White House gets an iPhone app

White House app.With all the hype surrounding Apple’s latest announcement, you may have forgotten that the State of the Union address is next Wednesday night. What better way to celebrate both events than by watching the President on your iPhone!

This White House app streams live video content to your iPhone, beginning with the State of the Union next week. Other than that, it’s pretty much a dressed up version of whitehouse.gov, replete with pictures and news feeds about everything related to the executive branch. Topic of the moment? Haiti, of course.

Which are you more excited about? Hearing more about unemployment or dreaming of owning that Apple tablet?


Apple Announces Current App Store Stats

iPhone App Store.Today, Apple saw fit to hit us with the cold hard numbers about the App Store, and they are big. Big like 2 billion downloads. Big like 85,000 apps. Big like a half billion downloads in the last quarter alone. That’s insane growth, and the App Store is now available to some 50 million customers across 77 countries, meaning that growth isn’t likely to slow down.

AppleInsider did a breakdown on the numbers, which includes some staggering statistics on daily download rates. The App Store has averaged 4.1 million downloads every day in its first year. Since April, that number is up to 6.3 million daily downloads. The staggering growth is something Apple obviously hopes to continue, and likely will as more and more carriers adopt the iPhone and more apps become available to iPod Touch users.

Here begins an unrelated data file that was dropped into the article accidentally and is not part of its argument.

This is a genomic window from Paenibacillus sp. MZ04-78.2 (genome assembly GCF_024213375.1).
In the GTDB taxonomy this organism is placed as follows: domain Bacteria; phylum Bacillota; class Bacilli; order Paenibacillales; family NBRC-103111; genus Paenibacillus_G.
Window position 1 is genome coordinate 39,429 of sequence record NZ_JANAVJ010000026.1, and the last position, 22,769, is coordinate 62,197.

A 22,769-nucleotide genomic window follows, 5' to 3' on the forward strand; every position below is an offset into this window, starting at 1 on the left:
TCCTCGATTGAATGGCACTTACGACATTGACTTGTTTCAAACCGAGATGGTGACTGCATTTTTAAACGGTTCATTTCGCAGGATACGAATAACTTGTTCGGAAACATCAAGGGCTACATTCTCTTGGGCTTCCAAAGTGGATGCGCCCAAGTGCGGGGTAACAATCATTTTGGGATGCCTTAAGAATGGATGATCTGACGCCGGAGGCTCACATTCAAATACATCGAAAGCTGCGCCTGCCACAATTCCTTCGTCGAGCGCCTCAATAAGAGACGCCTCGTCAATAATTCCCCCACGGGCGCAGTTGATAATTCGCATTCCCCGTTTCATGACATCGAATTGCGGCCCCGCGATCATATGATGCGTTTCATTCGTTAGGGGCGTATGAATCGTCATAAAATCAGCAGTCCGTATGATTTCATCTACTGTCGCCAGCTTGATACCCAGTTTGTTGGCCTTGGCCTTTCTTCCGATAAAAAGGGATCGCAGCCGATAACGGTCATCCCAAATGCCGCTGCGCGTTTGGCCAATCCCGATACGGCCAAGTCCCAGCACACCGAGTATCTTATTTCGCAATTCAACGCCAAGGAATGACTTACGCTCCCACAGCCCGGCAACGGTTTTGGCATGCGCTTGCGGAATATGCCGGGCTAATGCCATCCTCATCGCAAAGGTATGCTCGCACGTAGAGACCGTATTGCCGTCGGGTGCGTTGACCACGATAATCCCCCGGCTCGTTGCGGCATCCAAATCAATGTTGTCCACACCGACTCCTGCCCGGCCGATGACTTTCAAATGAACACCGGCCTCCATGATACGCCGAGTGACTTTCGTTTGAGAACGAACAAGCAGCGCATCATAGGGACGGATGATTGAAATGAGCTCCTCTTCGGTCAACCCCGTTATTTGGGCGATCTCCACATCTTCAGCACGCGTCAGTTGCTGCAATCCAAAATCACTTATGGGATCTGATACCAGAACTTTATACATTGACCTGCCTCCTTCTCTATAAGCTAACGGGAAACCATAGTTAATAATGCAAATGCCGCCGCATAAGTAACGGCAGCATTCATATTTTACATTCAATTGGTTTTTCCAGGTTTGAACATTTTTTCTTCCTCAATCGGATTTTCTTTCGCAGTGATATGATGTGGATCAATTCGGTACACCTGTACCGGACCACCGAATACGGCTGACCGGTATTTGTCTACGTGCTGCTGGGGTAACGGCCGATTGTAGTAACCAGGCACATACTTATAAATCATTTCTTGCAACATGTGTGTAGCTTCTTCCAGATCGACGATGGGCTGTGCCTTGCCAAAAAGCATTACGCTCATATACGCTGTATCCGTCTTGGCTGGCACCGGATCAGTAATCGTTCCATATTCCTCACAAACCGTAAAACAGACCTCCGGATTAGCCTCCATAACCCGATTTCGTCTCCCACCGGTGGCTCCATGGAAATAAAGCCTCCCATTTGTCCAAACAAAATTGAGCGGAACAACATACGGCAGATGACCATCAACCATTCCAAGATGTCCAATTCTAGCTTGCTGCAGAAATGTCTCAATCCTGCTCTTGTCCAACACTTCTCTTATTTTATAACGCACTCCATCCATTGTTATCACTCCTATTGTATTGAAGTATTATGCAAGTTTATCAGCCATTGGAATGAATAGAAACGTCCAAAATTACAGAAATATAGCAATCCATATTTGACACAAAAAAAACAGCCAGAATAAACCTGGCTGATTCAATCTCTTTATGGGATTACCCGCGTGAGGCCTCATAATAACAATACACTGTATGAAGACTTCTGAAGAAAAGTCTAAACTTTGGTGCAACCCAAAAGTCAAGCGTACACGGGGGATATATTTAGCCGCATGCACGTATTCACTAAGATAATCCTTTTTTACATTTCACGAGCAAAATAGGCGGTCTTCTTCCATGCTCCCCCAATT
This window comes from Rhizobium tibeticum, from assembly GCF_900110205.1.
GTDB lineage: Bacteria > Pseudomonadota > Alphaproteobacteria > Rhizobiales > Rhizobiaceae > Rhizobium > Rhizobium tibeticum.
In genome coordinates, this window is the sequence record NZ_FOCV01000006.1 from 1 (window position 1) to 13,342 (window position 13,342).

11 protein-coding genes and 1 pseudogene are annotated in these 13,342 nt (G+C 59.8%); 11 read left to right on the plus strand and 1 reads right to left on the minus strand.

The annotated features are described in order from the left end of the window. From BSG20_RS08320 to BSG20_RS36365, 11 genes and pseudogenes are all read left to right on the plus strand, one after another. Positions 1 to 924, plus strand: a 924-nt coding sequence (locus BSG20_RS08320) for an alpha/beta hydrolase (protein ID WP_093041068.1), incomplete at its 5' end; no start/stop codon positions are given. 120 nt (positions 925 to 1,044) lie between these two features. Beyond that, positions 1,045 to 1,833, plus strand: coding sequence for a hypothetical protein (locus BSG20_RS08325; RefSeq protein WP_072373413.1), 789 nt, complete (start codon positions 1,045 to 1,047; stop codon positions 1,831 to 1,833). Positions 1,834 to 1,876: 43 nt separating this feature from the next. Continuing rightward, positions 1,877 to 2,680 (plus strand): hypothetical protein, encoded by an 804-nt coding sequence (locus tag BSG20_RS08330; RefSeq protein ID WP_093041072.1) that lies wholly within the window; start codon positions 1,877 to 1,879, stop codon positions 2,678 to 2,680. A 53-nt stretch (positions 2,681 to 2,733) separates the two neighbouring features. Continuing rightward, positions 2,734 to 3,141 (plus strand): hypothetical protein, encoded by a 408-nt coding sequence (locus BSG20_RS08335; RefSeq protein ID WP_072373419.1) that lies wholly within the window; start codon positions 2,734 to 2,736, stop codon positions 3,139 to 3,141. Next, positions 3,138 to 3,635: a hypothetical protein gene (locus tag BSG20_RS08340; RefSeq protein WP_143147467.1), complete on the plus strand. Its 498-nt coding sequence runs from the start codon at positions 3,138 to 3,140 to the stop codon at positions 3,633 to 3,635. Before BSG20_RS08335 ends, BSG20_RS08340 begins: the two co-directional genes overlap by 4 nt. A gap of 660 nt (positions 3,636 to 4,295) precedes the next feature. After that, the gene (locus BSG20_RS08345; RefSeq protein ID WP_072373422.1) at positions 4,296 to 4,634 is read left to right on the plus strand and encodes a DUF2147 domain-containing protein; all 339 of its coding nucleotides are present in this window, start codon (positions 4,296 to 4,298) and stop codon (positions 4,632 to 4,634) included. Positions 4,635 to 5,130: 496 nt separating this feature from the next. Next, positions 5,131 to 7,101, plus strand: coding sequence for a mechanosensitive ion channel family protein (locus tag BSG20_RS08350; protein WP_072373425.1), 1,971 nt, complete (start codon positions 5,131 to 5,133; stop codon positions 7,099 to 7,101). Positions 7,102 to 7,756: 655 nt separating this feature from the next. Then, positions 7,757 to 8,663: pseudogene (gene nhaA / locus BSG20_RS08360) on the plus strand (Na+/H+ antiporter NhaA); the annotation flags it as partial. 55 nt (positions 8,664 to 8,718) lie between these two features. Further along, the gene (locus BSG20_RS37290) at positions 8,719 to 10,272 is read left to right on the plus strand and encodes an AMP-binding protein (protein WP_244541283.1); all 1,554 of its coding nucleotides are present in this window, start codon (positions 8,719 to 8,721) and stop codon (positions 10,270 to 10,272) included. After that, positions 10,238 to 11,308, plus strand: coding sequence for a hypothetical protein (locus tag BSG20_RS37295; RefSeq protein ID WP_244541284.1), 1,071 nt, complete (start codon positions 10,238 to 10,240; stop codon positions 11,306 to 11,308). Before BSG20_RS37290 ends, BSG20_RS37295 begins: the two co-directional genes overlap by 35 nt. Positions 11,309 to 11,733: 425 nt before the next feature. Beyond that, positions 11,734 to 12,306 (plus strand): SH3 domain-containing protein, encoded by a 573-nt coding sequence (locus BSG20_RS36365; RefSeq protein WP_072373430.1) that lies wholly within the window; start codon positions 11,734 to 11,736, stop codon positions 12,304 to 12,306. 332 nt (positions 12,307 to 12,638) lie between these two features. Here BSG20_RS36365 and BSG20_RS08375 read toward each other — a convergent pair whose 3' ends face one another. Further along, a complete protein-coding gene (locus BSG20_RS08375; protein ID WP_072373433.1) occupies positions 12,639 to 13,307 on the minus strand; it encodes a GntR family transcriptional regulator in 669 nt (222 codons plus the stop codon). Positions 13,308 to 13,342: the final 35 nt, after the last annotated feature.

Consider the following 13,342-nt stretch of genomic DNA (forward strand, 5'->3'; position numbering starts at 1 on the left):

Yelp’s Crusade To Liberate iPhone Developers

Apple's App Store.Hidden within Yelp’s new app this week was an augmented reality feature called “Monocle.” Users gain access to the feature by shaking the phone three times on opening the app. It’s not the first easter egg we’ve seen used to access otherwise prohibited features, but it’s certainly the most prominent, and it seems not everyone is as excited about the feature as I am.

Enter Matt Galligan. He’s the CEO of CrashCorp, a development group looking to put together an augmented reality SDK to help developers create quality AR apps. He was a guest author at TechCrunch this week, where he criticized Yelp for deceiving the Apple review team. It’s not that Galligan always agrees with what Apple mandates, but that he would rather play ball and stay in the game than take his chances with unapproved features. Yelp, Galligan says, has changed the development game for everyone, ensuring even longer approval times as the review teams scour lines of code for tricks and treats.

I can understand Galligan’s concern. The App Store is a symbiotic relationship. Apple gives developers access to a truly ravenous audience, and the best apps draw more customers to Apple’s phone. Everyone makes money, everyone goes home happy. But Apple has been tightening its grip lately, reigning in even the tamest of applications, like Facebook 3.0, and making them beg for release. Rumored rejections of key apps, like Google Voice, have even led TechCrunch’s founder, Michael Arrington, to leave his iPhone behind for greener pastures.